Monday, April 26, 2021
Antony Barone Kolenc Assistant Professor, UNT Dallas College of Law
SPRING 2021 ISSUE: CONSTITUTIONAL LAW
The religious worshippers defied criminal prosecution by their government and planned underground church services in secret. They invited “trusted people” to attend by word of mouth and met in barns on remote farms or in shuttered bookshops, where they would “pray, read from the scriptures, sing hymns and listen to a sermon.”¹ These are not scenes of civil oppression from today’s Communist China or yesterday’s Soviet Union, but rather from London, England—not during the age of religious persecution in 1620, but during the age of COVID-19 in 2020. In nations locked down due to the global pandemic, some believers resorted to illegal action. They attended secret church services “through the back door”² and planned covert events, such as the “secret wedding” held by Hasidic Jews in Brooklyn after New York officials canceled their plans.³
In the age of COVID, some believers feel targeted by the strict criminal limits placed on their ability to worship together, while some in their communities worry that religious gatherings are “super-spreader” events that perpetuate the devastation of the coronavirus. In the United States—through all the fear, fatalities, and despair caused by COVID-19—two pressing questions arise: What limits does the U.S. Constitution place on the government’s suppression of religious liberty during a global health emergency, and what can believers do to secure their right to religious worship?
In the past year, the U.S. Supreme Court has weighed in on these questions and provided guidance based on precedent. The focal point for the Court’s analysis has been the Free Exercise Clause of the First Amendment, which states, “Congress shall make no law … prohibiting the free exercise [of religion].”⁴ But why did the founding generation protect religious liberty, and how should the Free Exercise Clause be interpreted in the shadow of a deadly pandemic?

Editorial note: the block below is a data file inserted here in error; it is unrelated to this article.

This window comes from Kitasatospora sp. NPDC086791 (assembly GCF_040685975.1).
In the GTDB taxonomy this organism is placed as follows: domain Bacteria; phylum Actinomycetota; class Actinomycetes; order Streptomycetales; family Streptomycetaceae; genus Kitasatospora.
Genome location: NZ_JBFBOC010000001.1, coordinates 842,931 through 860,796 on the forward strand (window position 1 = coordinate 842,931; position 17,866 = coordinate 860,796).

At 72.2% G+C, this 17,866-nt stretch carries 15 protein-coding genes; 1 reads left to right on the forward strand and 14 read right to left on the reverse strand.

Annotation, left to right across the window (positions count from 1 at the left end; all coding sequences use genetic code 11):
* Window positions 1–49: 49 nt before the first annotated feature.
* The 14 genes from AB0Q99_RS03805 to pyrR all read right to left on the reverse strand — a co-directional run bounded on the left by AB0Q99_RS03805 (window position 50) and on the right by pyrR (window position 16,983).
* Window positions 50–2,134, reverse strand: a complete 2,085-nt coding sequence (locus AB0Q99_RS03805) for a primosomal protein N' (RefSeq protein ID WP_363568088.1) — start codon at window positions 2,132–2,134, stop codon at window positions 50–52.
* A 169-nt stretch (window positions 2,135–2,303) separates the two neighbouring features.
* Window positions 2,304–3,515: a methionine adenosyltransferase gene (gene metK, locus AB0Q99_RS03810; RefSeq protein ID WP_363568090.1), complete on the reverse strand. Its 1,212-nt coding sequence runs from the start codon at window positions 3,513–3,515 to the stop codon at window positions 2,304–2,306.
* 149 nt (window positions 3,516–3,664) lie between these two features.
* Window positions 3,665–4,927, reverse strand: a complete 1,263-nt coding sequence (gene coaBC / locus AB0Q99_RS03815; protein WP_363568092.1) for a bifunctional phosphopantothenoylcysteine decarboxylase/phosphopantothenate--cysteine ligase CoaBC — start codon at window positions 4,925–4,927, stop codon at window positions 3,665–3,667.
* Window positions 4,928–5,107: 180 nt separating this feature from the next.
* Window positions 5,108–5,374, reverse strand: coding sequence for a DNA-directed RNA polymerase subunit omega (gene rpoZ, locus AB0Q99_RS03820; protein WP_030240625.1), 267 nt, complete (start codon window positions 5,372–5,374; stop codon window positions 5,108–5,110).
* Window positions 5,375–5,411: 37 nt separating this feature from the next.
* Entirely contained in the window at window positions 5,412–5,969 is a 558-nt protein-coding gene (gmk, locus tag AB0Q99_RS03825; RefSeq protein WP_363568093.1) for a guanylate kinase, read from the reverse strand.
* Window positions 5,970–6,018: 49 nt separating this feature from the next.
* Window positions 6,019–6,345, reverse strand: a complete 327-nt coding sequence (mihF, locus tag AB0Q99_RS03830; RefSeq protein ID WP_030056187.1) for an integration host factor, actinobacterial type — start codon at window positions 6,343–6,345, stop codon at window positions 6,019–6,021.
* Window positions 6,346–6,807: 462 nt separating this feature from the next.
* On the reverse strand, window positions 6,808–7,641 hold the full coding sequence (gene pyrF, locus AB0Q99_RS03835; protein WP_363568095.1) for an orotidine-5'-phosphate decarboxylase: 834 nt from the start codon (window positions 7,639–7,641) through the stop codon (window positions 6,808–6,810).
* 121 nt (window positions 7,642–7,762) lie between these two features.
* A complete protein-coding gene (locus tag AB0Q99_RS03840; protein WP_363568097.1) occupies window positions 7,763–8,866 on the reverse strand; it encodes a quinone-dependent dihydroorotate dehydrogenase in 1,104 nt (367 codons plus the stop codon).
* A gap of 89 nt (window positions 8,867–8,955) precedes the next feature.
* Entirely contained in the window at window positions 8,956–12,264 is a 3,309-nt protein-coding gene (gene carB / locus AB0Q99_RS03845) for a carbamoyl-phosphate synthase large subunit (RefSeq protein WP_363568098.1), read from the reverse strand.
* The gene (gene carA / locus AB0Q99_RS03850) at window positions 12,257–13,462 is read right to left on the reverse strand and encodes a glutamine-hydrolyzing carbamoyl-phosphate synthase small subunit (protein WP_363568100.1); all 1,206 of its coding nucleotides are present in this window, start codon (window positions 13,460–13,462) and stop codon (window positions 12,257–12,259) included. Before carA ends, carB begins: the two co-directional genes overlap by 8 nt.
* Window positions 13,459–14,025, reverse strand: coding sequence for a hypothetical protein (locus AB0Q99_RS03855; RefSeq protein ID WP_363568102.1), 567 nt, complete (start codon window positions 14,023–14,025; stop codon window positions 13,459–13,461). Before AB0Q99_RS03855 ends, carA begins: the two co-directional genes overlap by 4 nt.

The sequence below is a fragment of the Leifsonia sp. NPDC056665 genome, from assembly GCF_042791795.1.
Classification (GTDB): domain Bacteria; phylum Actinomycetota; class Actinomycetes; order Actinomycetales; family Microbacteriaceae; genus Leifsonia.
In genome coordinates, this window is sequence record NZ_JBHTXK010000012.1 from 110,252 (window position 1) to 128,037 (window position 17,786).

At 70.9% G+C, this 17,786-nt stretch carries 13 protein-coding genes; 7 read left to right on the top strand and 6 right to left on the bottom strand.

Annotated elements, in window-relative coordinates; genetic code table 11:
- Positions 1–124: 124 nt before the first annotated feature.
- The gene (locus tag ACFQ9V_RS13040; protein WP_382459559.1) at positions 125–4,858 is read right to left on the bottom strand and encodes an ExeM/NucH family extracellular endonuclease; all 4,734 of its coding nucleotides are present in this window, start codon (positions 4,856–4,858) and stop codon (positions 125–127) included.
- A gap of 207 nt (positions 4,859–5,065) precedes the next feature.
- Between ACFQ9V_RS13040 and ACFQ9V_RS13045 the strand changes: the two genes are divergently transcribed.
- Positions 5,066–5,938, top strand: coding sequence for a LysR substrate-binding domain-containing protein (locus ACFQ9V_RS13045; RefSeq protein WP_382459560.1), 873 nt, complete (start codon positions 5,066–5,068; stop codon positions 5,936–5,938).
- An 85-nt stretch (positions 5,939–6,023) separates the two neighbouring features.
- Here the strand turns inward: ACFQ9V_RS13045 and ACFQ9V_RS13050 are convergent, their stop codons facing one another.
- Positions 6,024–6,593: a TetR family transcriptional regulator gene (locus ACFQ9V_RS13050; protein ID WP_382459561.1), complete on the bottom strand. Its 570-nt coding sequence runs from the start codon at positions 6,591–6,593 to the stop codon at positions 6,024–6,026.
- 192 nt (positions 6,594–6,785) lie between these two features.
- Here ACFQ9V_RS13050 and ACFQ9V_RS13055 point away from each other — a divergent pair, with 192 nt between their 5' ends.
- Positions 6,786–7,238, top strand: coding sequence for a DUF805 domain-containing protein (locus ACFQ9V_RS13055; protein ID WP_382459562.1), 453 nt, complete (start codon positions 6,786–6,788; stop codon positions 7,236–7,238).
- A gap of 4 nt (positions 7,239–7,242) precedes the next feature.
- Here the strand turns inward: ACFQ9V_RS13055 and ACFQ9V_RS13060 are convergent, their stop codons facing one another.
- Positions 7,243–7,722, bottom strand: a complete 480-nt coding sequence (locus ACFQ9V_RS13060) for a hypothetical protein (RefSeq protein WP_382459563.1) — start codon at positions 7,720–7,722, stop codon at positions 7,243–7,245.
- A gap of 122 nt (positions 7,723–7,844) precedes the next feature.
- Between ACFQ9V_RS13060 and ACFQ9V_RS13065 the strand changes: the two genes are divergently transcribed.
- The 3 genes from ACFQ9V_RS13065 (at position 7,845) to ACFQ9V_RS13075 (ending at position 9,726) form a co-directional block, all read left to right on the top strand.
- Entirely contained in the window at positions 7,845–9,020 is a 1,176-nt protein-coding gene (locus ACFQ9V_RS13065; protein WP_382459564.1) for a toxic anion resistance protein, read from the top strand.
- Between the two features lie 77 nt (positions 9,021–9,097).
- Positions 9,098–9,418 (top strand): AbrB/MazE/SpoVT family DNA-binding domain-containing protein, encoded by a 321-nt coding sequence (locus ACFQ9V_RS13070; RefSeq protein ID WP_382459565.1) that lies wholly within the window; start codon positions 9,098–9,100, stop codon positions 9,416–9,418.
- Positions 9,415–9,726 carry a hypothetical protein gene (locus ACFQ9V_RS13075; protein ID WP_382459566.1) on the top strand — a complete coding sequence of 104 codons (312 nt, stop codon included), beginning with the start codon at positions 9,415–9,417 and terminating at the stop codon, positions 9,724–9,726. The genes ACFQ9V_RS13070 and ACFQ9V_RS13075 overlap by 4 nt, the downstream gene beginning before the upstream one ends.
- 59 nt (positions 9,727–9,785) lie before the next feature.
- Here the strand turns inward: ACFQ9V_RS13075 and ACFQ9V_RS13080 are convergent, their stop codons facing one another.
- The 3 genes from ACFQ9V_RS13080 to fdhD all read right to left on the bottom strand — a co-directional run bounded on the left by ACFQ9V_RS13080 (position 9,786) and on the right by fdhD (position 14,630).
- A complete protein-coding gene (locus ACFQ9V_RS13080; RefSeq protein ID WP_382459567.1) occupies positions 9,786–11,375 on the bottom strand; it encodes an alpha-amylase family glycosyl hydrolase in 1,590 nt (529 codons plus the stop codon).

The Value of Religious Liberty The history of humanity is intertwined with faith, with religion playing a key part in the global formation of law and culture⁵ In Western Civilization, fundamental religious values have led to the modern understanding of human rights,⁶ as exemplified by the statement in the Declaration of Independence that “[a]ll men are created equal and endowed by their Creator with certain inalienable rights.”⁷Because their ancestors had escaped religious persecution in Europe, the founding generation saw the need to protect religion and viewed morality as necessary to the nation’s success.⁸ For this reason, the First Amendment placed religion in a special category, uniquely shielding it from government interference.⁹ In recognition of this “preferential treatment” under the Constitution, religious liberty is sometimes called the “first freedom.”¹⁰
Religious Liberty Precedents Under the Free Exercise Clause, courts are vigilant to protect religion from government discrimination. On rare occasion, state officials seek to harm religion by passing laws that are not “generally applicable”—i.e., they act “in a selective manner” to “impose burdens only on conduct motivated by religious belief.”¹¹Other times, officials act in a way that is not “neutral” toward religion by passing laws with “the object … to infringe upon or restrict practices because of their religious motivation.”¹² Under Supreme Court precedent, this kind of discriminatory law “must satisfy ‘strict scrutiny’” in the courts, which means that officials must prove that the law is “‘narrowly tailored’ to serve a ‘compelling’ state interest”¹³—a difficult test for any law to pass.
In truth, most laws are neutral and apply to both the religious and the non-religious. Sometimes, however, even these benign laws can “incidentally burden religious conduct.”¹⁴ When that happens, the Supreme Court decreed in Employment Division v. Smith¹⁵—a seminal free-exercise case from 1990—that “neutral, generally applicable laws may be applied to religious practices even when not supported by a compelling governmental interest.”¹⁶ This is a much easier test for a law to pass, and most neutral laws will be upheld under this standard. The Smith case has been criticized by some scholars and religious rights activists, however, for failing to adequately protect religious liberty.¹⁷ Significantly, this year the Supreme Court is being asked to “revisit” the Smith standard and make it more protective of religious freedom.¹⁸